Since the turn of the millennium, one Marxist line of inquiry into environmental problems has outshone all others in creativity and productivity: the theory of the metabolic rift. Developed by John Bellamy Foster and his colleagues Richard York and Brett Clark, with crucial contributions from Paul Burkett and Marina Fischer-Kowalski and many others, it can be summed up in the following, highly condensed sequence. Nature consists of biophysical processes and cycles. So does society: human bodies must engage in metabolic exchanges with nonhuman nature. That need not be particularly harmful to any of the parties. Over the course of history, however, the relations through which humans have organized their Stoffwechsel might be fractured and forcibly rearranged, so that they not only harm the people disadvantaged by this change, but also, at the very same time, disturb the processes and cycles of nature. A metabolic rift has opened up.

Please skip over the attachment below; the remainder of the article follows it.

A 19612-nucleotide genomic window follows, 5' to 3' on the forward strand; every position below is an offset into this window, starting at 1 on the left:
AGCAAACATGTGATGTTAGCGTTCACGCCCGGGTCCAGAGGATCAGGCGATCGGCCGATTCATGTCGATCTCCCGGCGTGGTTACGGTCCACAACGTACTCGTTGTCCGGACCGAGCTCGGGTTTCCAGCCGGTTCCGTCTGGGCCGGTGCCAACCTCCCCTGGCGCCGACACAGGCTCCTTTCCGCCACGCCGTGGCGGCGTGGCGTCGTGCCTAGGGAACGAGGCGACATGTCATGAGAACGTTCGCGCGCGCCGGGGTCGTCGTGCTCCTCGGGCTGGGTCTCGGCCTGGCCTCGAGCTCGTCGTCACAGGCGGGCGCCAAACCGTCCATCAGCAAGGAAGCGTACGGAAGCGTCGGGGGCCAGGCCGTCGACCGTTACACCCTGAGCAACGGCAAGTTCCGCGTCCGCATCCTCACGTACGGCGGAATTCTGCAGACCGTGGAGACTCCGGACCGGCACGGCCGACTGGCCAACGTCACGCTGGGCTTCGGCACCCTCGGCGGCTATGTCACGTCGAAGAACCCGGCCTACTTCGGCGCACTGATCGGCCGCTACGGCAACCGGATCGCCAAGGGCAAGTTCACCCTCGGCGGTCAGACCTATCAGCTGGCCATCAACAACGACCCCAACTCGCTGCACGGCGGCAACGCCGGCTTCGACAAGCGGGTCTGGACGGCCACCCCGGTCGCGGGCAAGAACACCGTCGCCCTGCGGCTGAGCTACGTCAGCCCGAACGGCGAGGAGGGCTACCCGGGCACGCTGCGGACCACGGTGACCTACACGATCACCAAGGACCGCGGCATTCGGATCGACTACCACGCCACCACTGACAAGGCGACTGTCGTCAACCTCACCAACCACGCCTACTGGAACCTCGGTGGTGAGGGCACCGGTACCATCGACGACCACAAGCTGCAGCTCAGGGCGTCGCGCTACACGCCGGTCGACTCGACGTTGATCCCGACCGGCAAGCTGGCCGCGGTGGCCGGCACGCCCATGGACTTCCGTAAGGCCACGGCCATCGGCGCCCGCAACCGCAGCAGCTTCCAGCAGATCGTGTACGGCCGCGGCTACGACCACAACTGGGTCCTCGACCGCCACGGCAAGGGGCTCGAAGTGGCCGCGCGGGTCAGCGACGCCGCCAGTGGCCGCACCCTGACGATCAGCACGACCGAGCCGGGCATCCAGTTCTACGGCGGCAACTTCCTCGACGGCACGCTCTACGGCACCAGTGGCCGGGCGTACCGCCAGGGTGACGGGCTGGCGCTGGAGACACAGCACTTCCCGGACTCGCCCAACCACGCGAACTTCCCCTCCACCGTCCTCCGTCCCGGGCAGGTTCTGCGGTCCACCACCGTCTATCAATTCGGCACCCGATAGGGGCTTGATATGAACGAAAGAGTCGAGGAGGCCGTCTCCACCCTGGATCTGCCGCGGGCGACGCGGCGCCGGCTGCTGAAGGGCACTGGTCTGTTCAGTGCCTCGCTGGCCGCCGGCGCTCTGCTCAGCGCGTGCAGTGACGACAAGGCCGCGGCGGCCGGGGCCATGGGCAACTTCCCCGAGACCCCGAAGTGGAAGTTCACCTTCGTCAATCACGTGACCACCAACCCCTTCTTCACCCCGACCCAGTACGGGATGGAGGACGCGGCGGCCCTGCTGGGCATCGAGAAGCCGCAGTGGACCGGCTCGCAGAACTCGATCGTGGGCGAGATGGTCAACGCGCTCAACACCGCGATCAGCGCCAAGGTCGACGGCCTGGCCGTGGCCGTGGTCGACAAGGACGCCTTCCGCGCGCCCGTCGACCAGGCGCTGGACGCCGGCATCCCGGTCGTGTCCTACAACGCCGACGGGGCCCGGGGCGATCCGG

Distilled through Foster’s pioneering exegesis, the theory makes inventive use of Marx’s comments in the third volume of Capital on how capitalist property relations “provoke an irreparable rift in the interdependent process of social metabolism, a metabolism prescribed by the natural laws of life itself”; operationalised in a variety of ways, it has elucidated everything from the imbalances in the global nitrogen cycle to climate change.